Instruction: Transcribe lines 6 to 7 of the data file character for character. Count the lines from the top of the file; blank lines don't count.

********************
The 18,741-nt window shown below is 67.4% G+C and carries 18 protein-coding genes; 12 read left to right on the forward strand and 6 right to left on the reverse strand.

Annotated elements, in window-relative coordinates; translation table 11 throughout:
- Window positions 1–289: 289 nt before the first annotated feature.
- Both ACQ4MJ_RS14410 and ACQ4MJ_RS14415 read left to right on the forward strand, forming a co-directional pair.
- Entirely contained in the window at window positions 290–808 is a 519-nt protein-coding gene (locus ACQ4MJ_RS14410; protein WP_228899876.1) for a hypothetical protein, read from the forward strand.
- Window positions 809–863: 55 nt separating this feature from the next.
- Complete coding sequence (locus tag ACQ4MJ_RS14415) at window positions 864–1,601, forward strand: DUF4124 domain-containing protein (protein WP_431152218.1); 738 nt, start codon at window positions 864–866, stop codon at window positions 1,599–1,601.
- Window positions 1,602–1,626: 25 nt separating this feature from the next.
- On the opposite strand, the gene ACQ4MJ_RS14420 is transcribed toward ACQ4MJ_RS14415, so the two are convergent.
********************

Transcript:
- Window positions 809–863: 55 nt separating this feature from the next.
- Complete coding sequence (locus tag ACQ4MJ_RS14415) at window positions 864–1,601, forward strand: DUF4124 domain-containing protein (protein WP_431152218.1); 738 nt, start codon at window positions 864–866, stop codon at window positions 1,599–1,601.